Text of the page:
San Francisco Behavioral Health Court Wins Best Practices Award

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San Francisco, CA – The San Francisco Behavioral Health Court (BHC) has been selected by the Council on Mentally Ill Offenders (COMIO) to receive a 2008 Best Practices Award. BHC was one of three projects selected for this statewide honor.

BHC redirects mentally ill offenders from jail and into intensive case management programs in the community mental health system.  BHC endeavors to find dispositions to their criminal charges that take mental illness into consideration in order to decrease their chances of returning to the criminal justice system. The Public Defender’s Office provides direct representation to indigent clients who have been referred to BHC.

To qualify for BHC, defendants must be diagnosed as having a DSM-IV axis I mental disorder or, in some circumstances, developmental disabilities, and they must be amenable to treatment in the community mental health system. The court anticipates that relapses may occur, and emphasizes positive reinforcement for successes rather than sanctions for failures. BHC, instituted in 2003, serves over 200 people each year.

COMIO is comprised of eleven members, representing the California Department of Corrections and Rehabilitation, the California Department of Mental Health and members of law enforcement, the legislature and the courts. Since 2001, its charge has been to “investigate and promote cost-effective approaches to meeting the long-term needs of adults and juveniles with mental disorders who are likely to become offenders or who have a history of offending.”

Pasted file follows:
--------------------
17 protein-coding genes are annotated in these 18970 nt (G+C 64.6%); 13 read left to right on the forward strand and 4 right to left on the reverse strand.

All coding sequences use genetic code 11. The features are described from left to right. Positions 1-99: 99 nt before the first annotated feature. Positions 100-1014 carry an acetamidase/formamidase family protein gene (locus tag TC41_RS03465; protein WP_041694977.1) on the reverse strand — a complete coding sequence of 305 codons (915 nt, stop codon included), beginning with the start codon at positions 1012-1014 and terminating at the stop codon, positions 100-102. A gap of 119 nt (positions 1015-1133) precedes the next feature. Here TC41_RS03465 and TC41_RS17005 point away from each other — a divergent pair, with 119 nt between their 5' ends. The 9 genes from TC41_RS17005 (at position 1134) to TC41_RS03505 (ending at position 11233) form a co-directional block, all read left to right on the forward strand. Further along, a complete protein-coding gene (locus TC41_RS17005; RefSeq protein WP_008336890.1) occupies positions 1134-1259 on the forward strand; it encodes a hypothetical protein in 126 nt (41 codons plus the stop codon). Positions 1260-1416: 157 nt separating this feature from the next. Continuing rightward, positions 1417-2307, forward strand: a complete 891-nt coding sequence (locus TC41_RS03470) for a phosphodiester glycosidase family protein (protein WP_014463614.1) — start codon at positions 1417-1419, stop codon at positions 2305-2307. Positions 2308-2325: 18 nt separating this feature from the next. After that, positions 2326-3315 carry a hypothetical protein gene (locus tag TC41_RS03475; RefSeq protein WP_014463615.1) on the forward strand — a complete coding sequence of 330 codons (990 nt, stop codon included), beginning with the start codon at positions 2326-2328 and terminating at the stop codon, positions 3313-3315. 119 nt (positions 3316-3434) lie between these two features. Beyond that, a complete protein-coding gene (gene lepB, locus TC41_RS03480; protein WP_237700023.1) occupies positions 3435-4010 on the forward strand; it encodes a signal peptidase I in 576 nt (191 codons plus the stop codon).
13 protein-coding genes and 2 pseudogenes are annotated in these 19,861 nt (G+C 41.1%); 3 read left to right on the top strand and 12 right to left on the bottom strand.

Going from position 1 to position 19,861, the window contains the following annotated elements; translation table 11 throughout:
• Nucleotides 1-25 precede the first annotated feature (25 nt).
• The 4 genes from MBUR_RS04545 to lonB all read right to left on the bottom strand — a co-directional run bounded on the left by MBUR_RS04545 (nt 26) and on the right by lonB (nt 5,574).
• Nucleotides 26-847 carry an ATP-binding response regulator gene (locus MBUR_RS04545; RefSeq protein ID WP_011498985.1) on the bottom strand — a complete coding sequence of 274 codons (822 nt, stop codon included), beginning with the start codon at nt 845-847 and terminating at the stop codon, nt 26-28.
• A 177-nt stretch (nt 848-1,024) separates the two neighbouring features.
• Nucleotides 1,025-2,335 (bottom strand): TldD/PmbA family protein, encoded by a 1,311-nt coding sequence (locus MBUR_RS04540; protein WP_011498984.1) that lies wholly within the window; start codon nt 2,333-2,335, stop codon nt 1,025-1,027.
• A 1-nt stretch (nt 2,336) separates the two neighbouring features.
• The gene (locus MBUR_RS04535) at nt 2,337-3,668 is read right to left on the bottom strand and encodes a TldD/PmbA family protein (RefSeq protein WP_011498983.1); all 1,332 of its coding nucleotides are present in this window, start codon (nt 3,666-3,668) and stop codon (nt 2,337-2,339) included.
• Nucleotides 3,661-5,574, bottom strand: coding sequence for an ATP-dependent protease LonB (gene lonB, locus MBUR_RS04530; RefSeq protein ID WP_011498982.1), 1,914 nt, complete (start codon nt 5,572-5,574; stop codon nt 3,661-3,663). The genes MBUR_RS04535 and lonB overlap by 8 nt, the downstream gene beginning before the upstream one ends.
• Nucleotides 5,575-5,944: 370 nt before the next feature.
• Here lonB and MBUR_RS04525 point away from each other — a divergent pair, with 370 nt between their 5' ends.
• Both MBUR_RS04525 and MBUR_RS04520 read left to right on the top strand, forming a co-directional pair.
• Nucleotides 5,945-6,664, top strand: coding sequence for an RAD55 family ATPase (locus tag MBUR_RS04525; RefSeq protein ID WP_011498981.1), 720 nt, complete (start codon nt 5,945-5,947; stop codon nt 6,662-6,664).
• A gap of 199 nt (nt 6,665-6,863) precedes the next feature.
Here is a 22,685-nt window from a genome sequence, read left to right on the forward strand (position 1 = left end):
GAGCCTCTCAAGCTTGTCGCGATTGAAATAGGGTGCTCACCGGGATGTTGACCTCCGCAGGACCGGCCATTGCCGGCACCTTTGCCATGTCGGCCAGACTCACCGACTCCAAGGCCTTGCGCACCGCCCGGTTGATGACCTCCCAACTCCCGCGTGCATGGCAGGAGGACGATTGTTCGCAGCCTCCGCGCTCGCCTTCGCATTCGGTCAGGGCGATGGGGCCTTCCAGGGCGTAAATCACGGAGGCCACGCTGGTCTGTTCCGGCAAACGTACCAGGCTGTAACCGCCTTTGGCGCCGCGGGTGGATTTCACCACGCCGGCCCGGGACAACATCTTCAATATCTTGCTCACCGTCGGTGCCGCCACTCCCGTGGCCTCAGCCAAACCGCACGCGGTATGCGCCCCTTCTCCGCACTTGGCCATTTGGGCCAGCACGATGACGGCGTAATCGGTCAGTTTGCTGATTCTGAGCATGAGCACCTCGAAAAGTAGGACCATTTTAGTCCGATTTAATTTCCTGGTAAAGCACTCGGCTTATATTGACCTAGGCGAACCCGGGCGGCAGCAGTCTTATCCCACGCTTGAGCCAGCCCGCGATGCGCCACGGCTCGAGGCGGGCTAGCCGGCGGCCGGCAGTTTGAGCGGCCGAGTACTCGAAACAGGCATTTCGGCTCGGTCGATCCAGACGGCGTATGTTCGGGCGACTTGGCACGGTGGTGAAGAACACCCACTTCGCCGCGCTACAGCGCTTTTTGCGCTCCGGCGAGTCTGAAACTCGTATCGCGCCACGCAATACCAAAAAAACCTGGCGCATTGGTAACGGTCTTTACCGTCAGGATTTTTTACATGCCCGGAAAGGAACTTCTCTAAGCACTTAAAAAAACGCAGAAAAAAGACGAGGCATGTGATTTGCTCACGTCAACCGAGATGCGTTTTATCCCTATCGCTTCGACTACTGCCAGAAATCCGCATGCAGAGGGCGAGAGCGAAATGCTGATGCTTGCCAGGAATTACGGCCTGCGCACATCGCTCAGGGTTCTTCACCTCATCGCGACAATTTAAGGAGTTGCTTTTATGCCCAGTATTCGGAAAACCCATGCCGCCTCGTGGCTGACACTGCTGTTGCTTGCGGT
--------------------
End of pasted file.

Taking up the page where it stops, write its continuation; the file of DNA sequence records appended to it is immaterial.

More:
The awards will be presented in conjunction with the 33rd Annual Forensic Mental Health Association of California Conference on Wednesday, March 19, 2008 at 7:00 PM in Seaside, CA. Judge Lawrence K. Karlton, the presiding U.S. District Judge in Coleman v. Schwarzenegger, will give the keynote address.

The mission of the Public Defender’s office is to provide vigorous, effective, competent and ethical legal representation to persons who are accused of crime and cannot afford to hire an attorney. Established in 1921, the San Francisco Public Defender has a long, proud history of providing top-notch representation to its clients, and championing programs that help people turn their lives around.

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